That’s great! You started off in New Jersey, but you’re coming back around for the last few dates, right?

            Yep! You’ll get the last show of the tour, which is usually one of the better ones.

How’s the traveling been going? You were just in Jersey, and now you’re in Virginia?

            Yes. We drove to Virginia last night—well, I slept through it. The bus driver drove. But we woke up this morning, probably around 8:30. It was a good drive, I guess. I didn’t hear or feel any rumbling or anything like that. So, I got up, went to the gym, went to a comic book store, ate lunch… I’ve been having a nice, solid day so far.

Oh! You’re into comics?

            I am. I like Why The Last Man. But I’m not a big superhero comic kinda guy. I like graphic novel kind of stories and things like that.

Those are fun! So, what’s one venue you’re really psyched about?

            Well, the venue today is National in Richmond and it’s one of the most beautiful venues in America as far as a band our size will play. It’s incredible. The stage is amazing and the actual venue is gorgeous. So, we’re really excited to play at this one. We don’t play it too often because Richmond isn’t a market that you hit up a whole lot, so it’s a nice treat. I’m very excited to be in Denver. The venue is smack in the middle of everything, so that’s awesome. As far as New York goes, I’ve never played the Webster Hall. I don’t think I’ve ever been to the Webster Hall. So, we’ll see how that is. And then in Philly, we have the Fillmore, which is that beautiful new venue, so I’m really excited to play there.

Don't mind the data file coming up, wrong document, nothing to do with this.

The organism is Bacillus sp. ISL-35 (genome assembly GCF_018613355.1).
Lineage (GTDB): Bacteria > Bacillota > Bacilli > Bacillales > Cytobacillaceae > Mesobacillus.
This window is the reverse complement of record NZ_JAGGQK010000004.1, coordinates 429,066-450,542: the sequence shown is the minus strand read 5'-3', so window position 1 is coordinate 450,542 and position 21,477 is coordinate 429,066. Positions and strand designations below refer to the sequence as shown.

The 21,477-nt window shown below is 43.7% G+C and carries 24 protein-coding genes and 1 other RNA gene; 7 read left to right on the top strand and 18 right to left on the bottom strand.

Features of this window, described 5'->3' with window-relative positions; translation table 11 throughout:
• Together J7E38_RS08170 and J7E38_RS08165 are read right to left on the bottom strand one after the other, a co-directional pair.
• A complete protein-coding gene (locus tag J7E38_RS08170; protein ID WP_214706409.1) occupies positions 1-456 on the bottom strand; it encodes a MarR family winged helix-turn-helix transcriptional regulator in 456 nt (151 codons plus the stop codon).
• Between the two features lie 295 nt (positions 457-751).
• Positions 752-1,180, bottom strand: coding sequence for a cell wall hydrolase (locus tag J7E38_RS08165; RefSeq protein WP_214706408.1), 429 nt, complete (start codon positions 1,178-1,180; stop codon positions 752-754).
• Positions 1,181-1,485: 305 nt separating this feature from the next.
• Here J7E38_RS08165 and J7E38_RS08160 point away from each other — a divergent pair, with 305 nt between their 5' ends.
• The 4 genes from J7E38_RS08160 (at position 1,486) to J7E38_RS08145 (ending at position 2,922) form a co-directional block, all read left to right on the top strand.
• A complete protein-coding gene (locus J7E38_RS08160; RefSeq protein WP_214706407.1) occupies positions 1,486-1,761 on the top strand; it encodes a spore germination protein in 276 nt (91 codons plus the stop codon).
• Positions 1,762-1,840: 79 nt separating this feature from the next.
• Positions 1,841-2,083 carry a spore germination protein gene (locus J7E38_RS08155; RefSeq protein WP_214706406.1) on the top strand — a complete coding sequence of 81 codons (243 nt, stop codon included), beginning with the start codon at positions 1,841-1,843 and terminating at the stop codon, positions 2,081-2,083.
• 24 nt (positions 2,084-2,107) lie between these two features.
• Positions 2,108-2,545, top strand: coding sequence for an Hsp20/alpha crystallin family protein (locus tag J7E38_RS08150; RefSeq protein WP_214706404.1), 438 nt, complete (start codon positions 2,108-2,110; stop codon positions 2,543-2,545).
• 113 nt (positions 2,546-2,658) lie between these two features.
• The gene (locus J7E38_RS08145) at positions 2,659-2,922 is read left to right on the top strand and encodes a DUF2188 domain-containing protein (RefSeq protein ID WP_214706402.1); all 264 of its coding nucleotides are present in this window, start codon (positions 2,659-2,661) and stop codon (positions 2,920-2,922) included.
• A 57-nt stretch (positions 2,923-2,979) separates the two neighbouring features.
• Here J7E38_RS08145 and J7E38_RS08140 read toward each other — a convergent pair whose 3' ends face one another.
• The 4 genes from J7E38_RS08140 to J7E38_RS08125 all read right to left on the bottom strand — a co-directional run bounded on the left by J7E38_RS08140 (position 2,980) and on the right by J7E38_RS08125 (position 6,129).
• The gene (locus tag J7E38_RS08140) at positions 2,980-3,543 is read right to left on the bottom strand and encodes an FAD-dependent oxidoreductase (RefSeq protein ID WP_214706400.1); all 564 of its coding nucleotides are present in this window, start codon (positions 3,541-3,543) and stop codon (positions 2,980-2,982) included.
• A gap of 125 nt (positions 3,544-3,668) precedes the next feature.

I know touring is exhausting and it’s easy to get sick—when you do, how do you handle touring while being under the weather?

            We pretty much go with the quarantine thing (laughs). Like, you stay in your bunk, everybody gets Clorox wipes… Usually if someone gets sick, they’re not the last, unfortunately. The tour sickness spreads like crazy. It’s almost like, if someone gets it, you just walk up to them and be like, “Just cough on me and get it over with.” (Laughs)

Well how do you handle playing when sick?